Catherine E. Clifford is Professor of Systematic and Historical Theology. Her research interests and publications are focussed primarily in the areas of ecclesiology, ecumenism, and the history of the Second Vatican Council, with a particular emphasis on the understanding of conversion and renewal of the churches, the development of doctrines, and the unity and diversity of Christian communions within the world Christian movement. These questions are of great significance given the changing role of the church in contemporary society. Catherine is a dynamic teacher who enjoys engaging with students from diverse horizons. Her courses explore the changing role and methodologies of theology as theologians seek to reflect on contemporary issues in service of church and society.

Orlando O. Espín is Emeritus Professor of theology and religious studies at the University of San Diego, where he taught for three decades. He earned (1984) a dual doctorate in systematic and practical theology at the Catholic University of Rio de Janeiro, Brazil.    One among the handful of theologians who began U.S. Latinoax theology, Espín has specialized in the study of "popular" religions, and in the theological study of culture and traditioning. He is author or editor of twelve books (including his The Faith of the People: Theological Reflections on Popular Catholicism, Idol and Grace: On Traditioning and Subversive HopeGrace and Humanness: Theological Reflections Because of Culture, and Pentecost at Tepeyac). He edited the comprehensive Wiley-Blackwell Companion to Latino/a/x Theology, and is preparing a much enlarged and updated second edition of the Companion. Espín also co-edited the award-winning Introductory Dictionary of Theology and Religious Studies. He has published over 450 articles in U.S., European and Latin American professional journals, and more than 25 book chapters. He has received several national and international awards, including the Lifetime Achievement Award from La Comunidad of Latinx Scholars in Religion, ACHTUS' Virgilio Elizondo Award, the 2016 John Courtney Murray Award from the Catholic Theological Society of America, an honorary doctorate and an honorary professorship. He was honored in 2001 as one of the “outstanding Catholic theologians in the world" at the start of the third millennium, by Germany's Missio Institute of Missiology "for groundbreaking theoretical work on popular Catholicism."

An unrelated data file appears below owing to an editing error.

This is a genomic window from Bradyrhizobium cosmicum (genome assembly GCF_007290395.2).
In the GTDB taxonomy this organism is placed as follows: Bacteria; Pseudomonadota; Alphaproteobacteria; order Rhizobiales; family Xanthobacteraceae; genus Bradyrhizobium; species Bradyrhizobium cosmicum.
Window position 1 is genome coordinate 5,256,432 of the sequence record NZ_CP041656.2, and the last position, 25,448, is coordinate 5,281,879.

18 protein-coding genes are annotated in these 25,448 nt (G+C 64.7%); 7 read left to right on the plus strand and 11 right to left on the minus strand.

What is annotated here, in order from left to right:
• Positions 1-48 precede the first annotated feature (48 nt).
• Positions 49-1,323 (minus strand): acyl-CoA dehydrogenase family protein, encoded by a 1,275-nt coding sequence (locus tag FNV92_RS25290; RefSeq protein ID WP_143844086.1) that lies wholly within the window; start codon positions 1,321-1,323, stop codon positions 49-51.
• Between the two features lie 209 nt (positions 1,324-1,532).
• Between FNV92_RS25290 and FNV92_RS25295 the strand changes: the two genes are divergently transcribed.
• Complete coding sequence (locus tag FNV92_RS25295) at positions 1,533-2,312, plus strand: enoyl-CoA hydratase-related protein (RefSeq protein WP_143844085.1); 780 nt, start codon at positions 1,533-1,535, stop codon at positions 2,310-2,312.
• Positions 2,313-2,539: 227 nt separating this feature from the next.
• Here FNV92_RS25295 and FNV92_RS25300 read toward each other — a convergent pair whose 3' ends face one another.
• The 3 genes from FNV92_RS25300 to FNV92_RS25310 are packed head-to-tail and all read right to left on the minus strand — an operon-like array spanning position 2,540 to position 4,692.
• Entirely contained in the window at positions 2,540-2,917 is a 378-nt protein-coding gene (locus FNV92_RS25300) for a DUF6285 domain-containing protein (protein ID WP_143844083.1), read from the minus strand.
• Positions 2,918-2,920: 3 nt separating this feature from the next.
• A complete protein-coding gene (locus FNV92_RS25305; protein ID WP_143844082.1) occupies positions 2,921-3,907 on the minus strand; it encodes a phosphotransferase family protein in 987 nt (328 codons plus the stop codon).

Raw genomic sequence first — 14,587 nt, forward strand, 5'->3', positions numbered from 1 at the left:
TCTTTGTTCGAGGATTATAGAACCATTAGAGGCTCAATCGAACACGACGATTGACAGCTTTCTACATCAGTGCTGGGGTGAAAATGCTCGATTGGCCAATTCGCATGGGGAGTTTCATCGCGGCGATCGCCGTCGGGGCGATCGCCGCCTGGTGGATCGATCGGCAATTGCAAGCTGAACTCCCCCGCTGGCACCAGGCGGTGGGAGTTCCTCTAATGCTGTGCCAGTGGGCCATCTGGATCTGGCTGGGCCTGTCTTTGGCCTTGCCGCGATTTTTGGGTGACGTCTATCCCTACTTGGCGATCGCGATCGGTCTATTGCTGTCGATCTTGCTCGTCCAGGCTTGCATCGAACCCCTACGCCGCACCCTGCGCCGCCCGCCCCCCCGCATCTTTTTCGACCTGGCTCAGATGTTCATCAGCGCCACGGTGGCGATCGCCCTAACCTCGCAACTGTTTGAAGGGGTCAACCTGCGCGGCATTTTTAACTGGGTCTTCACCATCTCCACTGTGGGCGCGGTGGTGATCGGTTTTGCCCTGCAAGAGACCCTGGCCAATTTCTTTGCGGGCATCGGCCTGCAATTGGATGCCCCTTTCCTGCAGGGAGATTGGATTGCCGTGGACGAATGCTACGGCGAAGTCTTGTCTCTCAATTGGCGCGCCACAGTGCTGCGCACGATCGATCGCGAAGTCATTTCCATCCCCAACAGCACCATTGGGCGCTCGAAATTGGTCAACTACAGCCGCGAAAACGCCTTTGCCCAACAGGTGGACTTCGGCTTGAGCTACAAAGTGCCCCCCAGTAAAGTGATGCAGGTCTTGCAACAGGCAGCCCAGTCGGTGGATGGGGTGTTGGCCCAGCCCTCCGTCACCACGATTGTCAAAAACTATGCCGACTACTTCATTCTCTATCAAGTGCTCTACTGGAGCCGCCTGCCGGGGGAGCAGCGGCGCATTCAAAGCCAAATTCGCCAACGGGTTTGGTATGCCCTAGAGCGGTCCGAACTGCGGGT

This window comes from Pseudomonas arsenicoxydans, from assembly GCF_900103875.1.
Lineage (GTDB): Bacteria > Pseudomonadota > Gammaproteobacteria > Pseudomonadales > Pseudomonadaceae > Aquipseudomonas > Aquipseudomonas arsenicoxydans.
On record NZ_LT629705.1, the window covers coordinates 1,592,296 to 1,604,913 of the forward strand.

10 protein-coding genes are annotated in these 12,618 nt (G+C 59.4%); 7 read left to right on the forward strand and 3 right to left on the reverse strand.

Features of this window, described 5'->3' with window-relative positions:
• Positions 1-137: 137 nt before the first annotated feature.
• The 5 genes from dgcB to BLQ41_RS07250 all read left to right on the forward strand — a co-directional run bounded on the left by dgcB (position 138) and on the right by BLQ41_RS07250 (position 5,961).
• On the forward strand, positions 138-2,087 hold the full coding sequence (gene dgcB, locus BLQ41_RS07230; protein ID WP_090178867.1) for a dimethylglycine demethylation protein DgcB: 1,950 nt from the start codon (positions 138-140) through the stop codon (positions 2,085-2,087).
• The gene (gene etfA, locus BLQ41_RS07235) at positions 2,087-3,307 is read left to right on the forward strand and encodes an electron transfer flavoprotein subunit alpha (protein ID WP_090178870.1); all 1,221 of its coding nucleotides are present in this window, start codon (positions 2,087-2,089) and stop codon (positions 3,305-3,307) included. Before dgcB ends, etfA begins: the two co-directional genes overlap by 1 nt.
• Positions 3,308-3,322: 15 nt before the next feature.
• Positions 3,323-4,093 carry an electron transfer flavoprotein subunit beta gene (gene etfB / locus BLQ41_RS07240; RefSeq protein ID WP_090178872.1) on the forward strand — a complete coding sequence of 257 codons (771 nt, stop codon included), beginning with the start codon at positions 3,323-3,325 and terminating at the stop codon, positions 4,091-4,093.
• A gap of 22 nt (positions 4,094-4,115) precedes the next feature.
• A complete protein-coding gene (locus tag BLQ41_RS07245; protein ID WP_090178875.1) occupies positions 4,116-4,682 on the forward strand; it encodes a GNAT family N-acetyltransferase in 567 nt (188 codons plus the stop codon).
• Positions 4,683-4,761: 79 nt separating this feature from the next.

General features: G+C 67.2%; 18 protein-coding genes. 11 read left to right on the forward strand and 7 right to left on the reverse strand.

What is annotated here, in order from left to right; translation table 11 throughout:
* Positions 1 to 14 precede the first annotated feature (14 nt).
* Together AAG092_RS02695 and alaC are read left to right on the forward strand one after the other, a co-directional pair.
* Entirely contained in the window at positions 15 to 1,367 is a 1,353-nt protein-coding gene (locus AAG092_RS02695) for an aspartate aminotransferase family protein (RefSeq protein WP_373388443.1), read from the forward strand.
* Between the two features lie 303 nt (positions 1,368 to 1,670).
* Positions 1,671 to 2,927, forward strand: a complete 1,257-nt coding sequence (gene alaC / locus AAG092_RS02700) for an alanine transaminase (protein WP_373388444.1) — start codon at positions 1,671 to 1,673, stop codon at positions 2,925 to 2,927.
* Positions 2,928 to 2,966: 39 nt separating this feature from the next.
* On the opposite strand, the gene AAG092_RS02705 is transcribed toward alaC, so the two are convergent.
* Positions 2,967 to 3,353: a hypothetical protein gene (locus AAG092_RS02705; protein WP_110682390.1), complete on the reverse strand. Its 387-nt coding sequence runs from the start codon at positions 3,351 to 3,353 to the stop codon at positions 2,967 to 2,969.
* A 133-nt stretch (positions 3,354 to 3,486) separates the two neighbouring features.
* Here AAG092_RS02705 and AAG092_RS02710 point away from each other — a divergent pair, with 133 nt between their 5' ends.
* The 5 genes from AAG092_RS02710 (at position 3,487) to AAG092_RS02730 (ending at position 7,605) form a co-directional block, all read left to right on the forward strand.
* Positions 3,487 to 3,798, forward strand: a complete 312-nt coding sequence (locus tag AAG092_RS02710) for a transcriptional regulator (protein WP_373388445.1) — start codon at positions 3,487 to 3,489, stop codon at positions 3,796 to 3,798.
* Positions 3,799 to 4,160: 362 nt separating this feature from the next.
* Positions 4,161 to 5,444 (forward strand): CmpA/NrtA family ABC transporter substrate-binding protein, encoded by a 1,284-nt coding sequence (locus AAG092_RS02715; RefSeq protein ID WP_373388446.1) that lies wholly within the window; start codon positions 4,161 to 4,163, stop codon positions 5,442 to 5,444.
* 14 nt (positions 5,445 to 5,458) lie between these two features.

Vatican II Discussion Panel with Dr. Orlando Espín and Dr. Catherine Clifford